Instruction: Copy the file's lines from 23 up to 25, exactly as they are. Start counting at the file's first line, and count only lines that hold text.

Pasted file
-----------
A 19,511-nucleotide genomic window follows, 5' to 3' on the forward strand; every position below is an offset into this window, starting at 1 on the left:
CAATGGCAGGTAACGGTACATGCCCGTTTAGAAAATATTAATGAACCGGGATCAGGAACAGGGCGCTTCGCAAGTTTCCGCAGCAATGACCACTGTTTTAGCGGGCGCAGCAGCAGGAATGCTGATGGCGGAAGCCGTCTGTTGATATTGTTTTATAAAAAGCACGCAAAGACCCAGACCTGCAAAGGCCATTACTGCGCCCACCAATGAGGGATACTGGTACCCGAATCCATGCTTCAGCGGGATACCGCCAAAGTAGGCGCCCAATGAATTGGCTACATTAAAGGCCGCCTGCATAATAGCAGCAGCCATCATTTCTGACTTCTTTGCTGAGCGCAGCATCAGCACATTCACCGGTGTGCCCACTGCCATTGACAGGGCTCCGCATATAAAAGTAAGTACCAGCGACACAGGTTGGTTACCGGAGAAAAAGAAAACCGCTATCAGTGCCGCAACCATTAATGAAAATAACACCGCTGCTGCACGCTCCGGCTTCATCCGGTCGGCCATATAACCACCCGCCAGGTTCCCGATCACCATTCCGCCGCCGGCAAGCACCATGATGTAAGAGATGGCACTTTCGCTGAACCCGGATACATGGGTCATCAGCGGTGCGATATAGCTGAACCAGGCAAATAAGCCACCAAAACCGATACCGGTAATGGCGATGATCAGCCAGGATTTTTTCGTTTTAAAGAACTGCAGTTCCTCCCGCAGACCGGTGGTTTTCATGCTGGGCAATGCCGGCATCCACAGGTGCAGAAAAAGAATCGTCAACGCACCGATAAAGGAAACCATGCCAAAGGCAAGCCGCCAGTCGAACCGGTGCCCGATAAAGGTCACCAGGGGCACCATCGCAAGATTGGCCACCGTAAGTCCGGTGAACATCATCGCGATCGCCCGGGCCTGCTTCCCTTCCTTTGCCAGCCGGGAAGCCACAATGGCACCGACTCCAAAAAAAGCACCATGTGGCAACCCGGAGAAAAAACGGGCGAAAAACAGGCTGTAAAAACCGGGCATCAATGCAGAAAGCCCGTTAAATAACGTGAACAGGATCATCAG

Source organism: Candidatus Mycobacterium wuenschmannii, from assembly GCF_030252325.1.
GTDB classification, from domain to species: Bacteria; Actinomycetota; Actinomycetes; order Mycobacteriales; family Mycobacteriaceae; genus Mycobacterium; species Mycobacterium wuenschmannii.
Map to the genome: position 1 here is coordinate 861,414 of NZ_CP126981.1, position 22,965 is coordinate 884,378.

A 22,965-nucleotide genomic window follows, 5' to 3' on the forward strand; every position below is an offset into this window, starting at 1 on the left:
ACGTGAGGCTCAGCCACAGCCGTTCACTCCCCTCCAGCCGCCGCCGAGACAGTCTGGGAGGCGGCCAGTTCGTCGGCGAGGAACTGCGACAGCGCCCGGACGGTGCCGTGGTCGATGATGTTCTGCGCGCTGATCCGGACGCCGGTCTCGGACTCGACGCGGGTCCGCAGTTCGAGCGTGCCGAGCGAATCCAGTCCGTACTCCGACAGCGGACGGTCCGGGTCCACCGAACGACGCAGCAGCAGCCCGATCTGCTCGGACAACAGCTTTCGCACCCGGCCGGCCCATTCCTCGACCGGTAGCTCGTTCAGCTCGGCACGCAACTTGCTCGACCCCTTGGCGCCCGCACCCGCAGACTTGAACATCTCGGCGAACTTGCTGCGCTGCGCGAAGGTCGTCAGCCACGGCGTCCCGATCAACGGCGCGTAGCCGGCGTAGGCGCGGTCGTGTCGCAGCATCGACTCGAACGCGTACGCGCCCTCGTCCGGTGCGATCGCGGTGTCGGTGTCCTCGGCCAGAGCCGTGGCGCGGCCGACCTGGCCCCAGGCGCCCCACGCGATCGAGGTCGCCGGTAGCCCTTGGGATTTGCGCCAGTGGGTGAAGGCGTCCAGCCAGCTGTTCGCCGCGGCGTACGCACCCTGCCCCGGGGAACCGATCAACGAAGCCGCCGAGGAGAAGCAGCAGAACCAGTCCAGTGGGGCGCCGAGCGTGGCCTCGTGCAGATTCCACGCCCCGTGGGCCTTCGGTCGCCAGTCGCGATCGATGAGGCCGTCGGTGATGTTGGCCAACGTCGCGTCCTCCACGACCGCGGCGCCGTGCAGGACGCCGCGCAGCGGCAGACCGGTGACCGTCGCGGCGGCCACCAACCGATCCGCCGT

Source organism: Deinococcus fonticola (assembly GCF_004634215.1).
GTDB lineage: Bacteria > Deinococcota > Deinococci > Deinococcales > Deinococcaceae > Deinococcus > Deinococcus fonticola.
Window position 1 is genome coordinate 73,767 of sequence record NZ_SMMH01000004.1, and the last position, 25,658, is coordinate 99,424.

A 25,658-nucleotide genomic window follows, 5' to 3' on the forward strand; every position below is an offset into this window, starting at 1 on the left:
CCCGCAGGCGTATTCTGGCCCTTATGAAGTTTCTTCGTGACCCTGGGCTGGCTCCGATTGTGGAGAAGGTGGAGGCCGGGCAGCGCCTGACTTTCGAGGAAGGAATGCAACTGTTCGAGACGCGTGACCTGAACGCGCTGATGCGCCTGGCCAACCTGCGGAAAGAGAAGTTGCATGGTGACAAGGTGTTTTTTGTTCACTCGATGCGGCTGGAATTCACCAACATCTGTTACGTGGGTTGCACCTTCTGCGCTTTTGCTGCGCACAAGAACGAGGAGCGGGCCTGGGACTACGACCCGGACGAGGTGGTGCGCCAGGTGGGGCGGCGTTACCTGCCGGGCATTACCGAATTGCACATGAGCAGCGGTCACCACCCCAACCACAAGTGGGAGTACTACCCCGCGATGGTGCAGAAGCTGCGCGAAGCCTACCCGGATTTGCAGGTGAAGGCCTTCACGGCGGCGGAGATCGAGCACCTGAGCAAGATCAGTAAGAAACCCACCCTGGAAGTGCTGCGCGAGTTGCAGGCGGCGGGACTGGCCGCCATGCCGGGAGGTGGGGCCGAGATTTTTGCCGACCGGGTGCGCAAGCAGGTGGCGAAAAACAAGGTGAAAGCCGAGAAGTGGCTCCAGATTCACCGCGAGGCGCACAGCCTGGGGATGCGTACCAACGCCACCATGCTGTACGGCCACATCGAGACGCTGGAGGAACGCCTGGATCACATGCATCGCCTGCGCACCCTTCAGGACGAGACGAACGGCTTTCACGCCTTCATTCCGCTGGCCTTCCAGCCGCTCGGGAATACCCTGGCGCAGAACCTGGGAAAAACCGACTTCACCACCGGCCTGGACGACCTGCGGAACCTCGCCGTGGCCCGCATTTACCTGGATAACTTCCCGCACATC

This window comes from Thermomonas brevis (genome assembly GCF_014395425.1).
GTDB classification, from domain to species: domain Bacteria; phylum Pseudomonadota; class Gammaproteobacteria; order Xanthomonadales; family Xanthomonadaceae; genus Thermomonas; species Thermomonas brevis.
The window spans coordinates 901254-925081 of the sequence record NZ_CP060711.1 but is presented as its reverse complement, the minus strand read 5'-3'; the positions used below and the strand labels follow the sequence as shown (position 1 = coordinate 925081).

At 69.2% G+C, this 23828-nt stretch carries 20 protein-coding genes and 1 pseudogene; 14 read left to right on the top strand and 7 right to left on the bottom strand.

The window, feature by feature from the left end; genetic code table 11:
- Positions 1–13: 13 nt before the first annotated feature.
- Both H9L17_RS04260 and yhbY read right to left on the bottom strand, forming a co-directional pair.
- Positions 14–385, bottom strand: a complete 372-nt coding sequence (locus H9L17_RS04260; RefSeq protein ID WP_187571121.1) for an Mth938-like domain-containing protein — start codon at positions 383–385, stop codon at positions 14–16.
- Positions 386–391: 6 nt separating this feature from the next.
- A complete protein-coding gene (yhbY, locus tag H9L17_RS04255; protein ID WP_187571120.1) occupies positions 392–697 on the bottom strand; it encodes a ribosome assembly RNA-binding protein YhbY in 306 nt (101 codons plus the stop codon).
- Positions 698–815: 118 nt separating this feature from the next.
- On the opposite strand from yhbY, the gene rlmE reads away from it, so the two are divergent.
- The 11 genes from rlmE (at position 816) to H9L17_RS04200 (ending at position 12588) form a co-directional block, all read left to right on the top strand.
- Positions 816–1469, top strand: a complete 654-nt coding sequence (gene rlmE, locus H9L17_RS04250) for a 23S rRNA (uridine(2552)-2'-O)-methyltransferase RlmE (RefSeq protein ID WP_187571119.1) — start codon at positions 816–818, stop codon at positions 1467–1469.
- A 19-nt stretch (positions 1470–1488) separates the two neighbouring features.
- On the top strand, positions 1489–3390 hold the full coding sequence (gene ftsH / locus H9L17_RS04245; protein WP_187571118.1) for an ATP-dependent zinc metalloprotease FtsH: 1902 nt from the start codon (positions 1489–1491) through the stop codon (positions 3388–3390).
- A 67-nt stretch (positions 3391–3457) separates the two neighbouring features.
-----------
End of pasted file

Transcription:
- Positions 698–815: 118 nt separating this feature from the next.
- On the opposite strand from yhbY, the gene rlmE reads away from it, so the two are divergent.
- The 11 genes from rlmE (at position 816) to H9L17_RS04200 (ending at position 12588) form a co-directional block, all read left to right on the top strand.